The Power Project includes the construction and operation of two gas-fired thermoelectric power plants, as well as related electric substations and transmission facilities. One plant with 110 megawatts ("MW") of capacity (at peak conditions) will supply energy to the main power grid in Peru. This grid is highly dependent on hydroelectric energy and requires additional thermal capacity to increase its reliability and to satisfy increasing electrical demand. With a revitalized economy, demand for energy is growing rapidly. In 1993, for example, electric demand grew by seven percent. Since the cost for gas is low relative to that of liquid hydrocarbons such as diesel or residual fuel oil, and since Maple’s plant is the only gas-fired thermoelectric plant connected to the main power grid under active development, it should be the lowest cost thermoelectric producer of energy on the grid. As a result, the Maple plant will be a very competitive source of electric energy and it is expected to be the first thermoelectric power plant dispatched on the main power grid. A second power plant with a capacity of 30 MW (at peak load) will be built by Maple in the city of Pucallpa, the largest city in the central jungle of Peru. This plant will become the base load supply for the electric distribution system in the Pucallpa area and will essentially displace the existing diesel fired generation facilities which are inefficient and expensive to operate. The total capital cost for both power plants and related substation and transmission facilities is U.S.S 66.3 million.

A summary of the economics of the Gas and Power Projects are shown below:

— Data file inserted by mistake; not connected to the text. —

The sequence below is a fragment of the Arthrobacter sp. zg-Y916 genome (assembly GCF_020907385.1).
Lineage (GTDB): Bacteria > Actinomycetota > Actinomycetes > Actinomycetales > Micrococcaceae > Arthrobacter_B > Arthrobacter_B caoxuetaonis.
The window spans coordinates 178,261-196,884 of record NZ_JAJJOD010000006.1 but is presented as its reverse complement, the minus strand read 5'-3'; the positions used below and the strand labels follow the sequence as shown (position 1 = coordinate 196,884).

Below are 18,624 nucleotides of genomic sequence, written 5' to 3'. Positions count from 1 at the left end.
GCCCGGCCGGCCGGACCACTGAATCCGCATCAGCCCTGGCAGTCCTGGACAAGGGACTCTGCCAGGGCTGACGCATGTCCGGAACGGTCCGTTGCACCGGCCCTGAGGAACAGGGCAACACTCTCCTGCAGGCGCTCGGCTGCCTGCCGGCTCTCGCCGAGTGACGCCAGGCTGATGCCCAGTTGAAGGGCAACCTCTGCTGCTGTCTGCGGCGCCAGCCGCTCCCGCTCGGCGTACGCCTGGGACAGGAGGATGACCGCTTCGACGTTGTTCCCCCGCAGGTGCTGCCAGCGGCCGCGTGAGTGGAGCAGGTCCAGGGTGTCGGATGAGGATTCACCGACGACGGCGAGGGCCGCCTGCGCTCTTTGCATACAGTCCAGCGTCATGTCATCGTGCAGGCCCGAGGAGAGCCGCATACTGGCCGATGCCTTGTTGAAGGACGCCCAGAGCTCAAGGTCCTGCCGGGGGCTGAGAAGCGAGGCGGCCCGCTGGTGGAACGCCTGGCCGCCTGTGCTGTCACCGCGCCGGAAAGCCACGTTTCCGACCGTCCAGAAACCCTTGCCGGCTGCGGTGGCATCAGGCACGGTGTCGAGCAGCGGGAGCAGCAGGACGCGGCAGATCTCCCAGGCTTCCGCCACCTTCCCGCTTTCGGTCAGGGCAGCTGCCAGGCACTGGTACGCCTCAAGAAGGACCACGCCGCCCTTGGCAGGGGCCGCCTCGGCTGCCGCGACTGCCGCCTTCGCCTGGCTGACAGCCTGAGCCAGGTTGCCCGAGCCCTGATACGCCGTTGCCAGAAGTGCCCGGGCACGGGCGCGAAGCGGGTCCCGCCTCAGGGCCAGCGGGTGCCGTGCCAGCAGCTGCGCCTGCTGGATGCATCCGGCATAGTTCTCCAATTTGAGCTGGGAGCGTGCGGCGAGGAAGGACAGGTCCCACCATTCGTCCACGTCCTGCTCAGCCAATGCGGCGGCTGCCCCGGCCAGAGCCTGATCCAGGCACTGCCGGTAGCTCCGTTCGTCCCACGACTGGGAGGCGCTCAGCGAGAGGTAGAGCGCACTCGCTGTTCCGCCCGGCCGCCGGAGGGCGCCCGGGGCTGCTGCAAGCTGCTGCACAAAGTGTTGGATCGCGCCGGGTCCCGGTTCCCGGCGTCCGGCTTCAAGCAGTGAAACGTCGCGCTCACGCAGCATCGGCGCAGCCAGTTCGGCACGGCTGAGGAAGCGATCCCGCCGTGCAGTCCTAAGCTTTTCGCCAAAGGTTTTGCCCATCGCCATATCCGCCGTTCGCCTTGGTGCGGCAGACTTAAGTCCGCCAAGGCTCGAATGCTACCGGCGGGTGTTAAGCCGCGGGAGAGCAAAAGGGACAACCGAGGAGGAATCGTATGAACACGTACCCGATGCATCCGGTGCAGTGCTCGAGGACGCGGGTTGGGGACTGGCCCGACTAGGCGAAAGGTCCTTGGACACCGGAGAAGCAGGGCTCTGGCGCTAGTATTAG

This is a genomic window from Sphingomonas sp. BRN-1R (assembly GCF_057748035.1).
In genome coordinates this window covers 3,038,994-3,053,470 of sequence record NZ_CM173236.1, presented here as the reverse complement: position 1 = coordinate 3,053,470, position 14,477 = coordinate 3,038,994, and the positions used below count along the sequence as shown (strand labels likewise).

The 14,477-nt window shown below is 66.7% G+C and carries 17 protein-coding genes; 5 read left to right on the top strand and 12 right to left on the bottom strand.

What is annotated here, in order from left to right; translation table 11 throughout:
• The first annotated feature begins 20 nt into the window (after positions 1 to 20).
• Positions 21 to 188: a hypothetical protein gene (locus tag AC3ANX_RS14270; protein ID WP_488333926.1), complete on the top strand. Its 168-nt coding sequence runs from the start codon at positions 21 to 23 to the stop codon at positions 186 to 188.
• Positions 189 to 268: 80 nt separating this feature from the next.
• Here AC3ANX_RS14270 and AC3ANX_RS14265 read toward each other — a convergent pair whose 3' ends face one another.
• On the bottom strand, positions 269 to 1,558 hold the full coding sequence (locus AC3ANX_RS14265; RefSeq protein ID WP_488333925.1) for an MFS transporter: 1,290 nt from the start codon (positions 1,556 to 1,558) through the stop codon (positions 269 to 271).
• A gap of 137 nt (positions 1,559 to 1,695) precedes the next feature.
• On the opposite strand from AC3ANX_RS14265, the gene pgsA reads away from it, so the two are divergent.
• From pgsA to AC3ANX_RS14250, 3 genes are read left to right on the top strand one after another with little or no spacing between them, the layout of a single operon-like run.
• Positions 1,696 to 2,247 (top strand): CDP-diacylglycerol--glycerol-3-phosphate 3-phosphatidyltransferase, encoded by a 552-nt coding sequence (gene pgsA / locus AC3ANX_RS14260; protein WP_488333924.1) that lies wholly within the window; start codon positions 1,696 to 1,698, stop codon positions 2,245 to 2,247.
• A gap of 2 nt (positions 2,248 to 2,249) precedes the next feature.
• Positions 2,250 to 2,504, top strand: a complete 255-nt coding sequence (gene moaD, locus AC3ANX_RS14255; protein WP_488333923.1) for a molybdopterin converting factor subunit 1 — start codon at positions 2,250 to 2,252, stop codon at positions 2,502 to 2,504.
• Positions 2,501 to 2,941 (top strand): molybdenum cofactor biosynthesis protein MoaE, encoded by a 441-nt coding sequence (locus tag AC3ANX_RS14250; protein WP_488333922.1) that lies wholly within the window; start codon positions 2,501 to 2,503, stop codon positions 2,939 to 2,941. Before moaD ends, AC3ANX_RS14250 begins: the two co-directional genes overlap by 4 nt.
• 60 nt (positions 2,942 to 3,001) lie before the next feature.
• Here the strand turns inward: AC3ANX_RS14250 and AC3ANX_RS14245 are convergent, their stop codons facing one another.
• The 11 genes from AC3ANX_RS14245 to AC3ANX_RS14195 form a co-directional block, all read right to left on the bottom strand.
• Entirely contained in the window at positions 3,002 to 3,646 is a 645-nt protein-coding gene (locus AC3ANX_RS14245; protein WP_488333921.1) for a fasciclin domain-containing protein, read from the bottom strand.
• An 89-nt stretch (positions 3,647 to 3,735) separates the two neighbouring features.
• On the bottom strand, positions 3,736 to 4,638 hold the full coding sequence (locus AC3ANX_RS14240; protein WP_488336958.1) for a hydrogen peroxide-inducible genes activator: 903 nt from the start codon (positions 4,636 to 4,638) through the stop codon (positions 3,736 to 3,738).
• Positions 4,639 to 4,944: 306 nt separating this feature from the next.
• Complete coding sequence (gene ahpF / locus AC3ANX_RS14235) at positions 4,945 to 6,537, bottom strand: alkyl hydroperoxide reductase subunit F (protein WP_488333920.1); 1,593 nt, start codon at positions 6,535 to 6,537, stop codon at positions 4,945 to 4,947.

Project Capital Expenditures (U.S. $million) After-Tax Internal Rate of Return
Gas 50.8 32.9%
Power 66.3 24.8%
Total 117.1 28.3%
38.

The Application for Registration of Legal Stability Contracts of 1996 contained the following information on the Project9

The investment will be made in developing the Aguaytia Comprehensive Project (the "Project"), whose development will be assumed by The Maple Gas Corporation del Peru, Sucursal Peruana ("Maple"), based on the signing with Perupetro S.A. of the License Agreement for Site 31-C Hydrocarbons Production dated March 30, 1994 (the "LicenseAgreement"). Maple will assign to Aguaytia Energy del Pero S.R. Ltda. ninety-nine percent (99%) of its rights in the License Agreement, subject to authorization and approval by the competent authority, in order to participate jointly with the latter as contractor under the License Agreement (the "Contractor").

Among other things, the License Agreement grants the Contractor the right to produce natural gas from the Aguaytia reservoir located approximately one hundred kilometers (100 kms.) west of the city of Pucallpa in the department of Ucayali for an initial period of thirty (30) years, which may be extended forty (40) years.

The Project has a hydrocarbon production component (the "Gas Component") and one for generation and transmission of thermoelectrical power (the "Power Component").